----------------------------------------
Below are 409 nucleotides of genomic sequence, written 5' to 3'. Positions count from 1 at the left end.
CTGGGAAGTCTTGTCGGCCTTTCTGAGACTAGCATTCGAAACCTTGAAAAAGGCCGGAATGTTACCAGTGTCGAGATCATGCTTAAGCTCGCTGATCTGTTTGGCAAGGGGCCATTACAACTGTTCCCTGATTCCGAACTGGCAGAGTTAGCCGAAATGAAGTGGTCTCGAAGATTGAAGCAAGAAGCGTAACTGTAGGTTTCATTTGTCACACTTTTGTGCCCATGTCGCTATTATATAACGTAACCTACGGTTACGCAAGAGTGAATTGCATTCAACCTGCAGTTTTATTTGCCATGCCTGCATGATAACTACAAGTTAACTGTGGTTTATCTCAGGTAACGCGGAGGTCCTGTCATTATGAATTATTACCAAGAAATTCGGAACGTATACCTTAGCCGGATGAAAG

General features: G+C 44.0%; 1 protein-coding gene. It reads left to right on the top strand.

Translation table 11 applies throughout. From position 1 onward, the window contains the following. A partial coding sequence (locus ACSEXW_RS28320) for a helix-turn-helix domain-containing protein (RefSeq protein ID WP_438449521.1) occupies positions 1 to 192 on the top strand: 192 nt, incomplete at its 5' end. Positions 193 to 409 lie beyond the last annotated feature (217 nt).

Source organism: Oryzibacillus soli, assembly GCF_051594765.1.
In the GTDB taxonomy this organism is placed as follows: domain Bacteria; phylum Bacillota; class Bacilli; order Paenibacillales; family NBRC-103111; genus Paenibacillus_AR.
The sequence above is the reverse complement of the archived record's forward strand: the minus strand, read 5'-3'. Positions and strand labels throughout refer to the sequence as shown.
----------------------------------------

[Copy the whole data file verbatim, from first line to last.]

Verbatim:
Below are 409 nucleotides of genomic sequence, written 5' to 3'. Positions count from 1 at the left end.
CTGGGAAGTCTTGTCGGCCTTTCTGAGACTAGCATTCGAAACCTTGAAAAAGGCCGGAATGTTACCAGTGTCGAGATCATGCTTAAGCTCGCTGATCTGTTTGGCAAGGGGCCATTACAACTGTTCCCTGATTCCGAACTGGCAGAGTTAGCCGAAATGAAGTGGTCTCGAAGATTGAAGCAAGAAGCGTAACTGTAGGTTTCATTTGTCACACTTTTGTGCCCATGTCGCTATTATATAACGTAACCTACGGTTACGCAAGAGTGAATTGCATTCAACCTGCAGTTTTATTTGCCATGCCTGCATGATAACTACAAGTTAACTGTGGTTTATCTCAGGTAACGCGGAGGTCCTGTCATTATGAATTATTACCAAGAAATTCGGAACGTATACCTTAGCCGGATGAAAG

General features: G+C 44.0%; 1 protein-coding gene. It reads left to right on the top strand.

Translation table 11 applies throughout. From position 1 onward, the window contains the following. A partial coding sequence (locus ACSEXW_RS28320) for a helix-turn-helix domain-containing protein (RefSeq protein ID WP_438449521.1) occupies positions 1 to 192 on the top strand: 192 nt, incomplete at its 5' end. Positions 193 to 409 lie beyond the last annotated feature (217 nt).

Source organism: Oryzibacillus soli, assembly GCF_051594765.1.
In the GTDB taxonomy this organism is placed as follows: domain Bacteria; phylum Bacillota; class Bacilli; order Paenibacillales; family NBRC-103111; genus Paenibacillus_AR.
The sequence above is the reverse complement of the archived record's forward strand: the minus strand, read 5'-3'. Positions and strand labels throughout refer to the sequence as shown.